I’m writing this during a pandemic that has many of us stuck at home; however, perhaps that means some people are working from home more and around to field answers. When people call me to ask about life and career coaching, I am usually so busy with my clients and kids that I ramble off quick answers such as “go get a coaching certificate,” “lease an office,” and “dive in and coach people.” If someone is really interested in learning more, I will set up a consulting call and walk them through the steps. Many other professionals are the same way; if you know someone in a field that interests you, take them out to coffee and pick their brain. Ask them if you can have ten minutes of their time for an informational interview (there are examples of informational interview questions online), get your questions ready and offer to take them out to dinner, or pay them for an hour of their time. Sometimes a consultation fee is a much smaller investment than getting an entire degree and realizing you aren’t actually interested in the field. Before you go to school, make sure the program is accredited and you talk to some graduates who are actually working in the field. I knew someone who paid a lot of money for a degree in early childhood development and thought she was going to become a teacher. However, the program wasn’t accredited and she was only able to work in a day care center; thus, she spent a lot of money on the wrong credential. Sadly lots of non-accredited colleges target military spouses; so, before you invest in any schooling, consider talking with a career coach and investing some time in researching the cost/benefit analysis of the degree program before taking that career plunge. In the short run, grab lots of people and bring them out for a coffee. This will save you time in the long run.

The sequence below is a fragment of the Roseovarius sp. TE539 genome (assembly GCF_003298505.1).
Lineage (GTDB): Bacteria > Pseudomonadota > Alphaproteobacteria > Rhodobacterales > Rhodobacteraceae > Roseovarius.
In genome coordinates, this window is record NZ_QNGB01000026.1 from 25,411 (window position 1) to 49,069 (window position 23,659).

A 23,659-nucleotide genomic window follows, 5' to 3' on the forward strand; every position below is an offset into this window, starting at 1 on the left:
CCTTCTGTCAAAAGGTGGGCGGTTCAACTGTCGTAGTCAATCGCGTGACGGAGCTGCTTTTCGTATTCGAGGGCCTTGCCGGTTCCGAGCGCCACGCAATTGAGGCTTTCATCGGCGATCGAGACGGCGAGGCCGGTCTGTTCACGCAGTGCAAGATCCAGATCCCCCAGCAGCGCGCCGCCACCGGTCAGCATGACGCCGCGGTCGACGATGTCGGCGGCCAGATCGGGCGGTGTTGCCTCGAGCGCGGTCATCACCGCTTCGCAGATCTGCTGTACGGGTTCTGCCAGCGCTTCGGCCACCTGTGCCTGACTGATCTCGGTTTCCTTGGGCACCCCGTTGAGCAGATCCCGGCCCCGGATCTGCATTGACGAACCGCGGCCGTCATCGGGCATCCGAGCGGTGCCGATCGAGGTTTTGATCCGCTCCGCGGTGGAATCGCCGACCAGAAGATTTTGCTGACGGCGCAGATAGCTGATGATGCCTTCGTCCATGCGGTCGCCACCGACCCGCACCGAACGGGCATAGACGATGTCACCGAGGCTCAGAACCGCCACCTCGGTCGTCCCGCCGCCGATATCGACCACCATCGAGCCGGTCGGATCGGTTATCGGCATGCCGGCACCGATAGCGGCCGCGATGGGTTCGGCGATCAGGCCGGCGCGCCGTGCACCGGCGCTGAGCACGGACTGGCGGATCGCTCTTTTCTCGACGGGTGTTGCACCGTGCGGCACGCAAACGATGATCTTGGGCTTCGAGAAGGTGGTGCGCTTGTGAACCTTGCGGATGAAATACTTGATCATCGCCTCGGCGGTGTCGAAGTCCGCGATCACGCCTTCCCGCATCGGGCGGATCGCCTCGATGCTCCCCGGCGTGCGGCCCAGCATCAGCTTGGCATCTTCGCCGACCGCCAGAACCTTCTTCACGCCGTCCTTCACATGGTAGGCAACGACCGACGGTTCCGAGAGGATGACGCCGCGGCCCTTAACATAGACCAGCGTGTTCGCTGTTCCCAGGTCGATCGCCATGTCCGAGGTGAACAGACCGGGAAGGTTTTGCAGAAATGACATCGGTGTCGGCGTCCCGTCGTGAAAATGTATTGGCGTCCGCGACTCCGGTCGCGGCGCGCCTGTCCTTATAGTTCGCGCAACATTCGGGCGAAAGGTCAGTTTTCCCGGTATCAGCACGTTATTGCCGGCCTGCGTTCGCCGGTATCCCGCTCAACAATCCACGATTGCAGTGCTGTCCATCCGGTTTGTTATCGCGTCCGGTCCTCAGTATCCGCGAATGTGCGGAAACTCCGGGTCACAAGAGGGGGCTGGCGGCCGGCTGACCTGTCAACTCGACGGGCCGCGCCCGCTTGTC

Retake those career assessments you took in high school once you have your vision board and your notebook out (bring it with you when you take your friend with a great job to lunch). Talk to your alma mater career counselor or counselor on military base and contact some professional organizations in your field or general professional organizations aimed to help spouses (try National Military Spouse Network); then, you will be well on your way to finding a new career. Sure, being a military spouse on the go is much more daunting than if you were making a career plung while staying in one location; but, with a little perseverance and creativity, I believe you can find a satisisfying portable profession. If you have done all of these steps and still need help, reach out and set up a career coaching session with me. We can talk through your specific customized career transition plan and move you from underpaid to happy and fulfilled by your career choices. If you only have ten minutes with someone, make sure you do your homework and hone in on what the next step for you will be when it comes to plunging in a new career direction. Study your “friends” profile on LinkedIn so you know what to ask about and use the coffee time wisely. Get out there and have lots of fun enjoying the process;  regardless of what career you are in and where you are headed, the process of changing is similar. Pay attention to your process in addition to the content you’re obtaining, and reach out to me at krista@militaryspousecoach.com if I can be of any help. Mention this blog post for a 30-minute free meet and greet to see if I think career coaching will help you. I’m very honest; sometimes I turn away potential clients because they need a tutor for a professional exam or they need “any job,” rather than a dream job. I ask them to reach back out at a later stage in the game. Sometime I’m honest and say you can make more money if you get out of this MLM you’re working for. I may also say that you don’t need to change jobs; instead, you need to change yourself or you will attract a micromanaging boss at your next job, too. So, do the steps I have laid out, screenshot a photo of your career vision, and then reach out if you still need help and let’s explore what will help you make the leap. I don’t offer this very often, so take advantage. My hope is that all military spouses who want to be employed, are, and that they are doing work they love.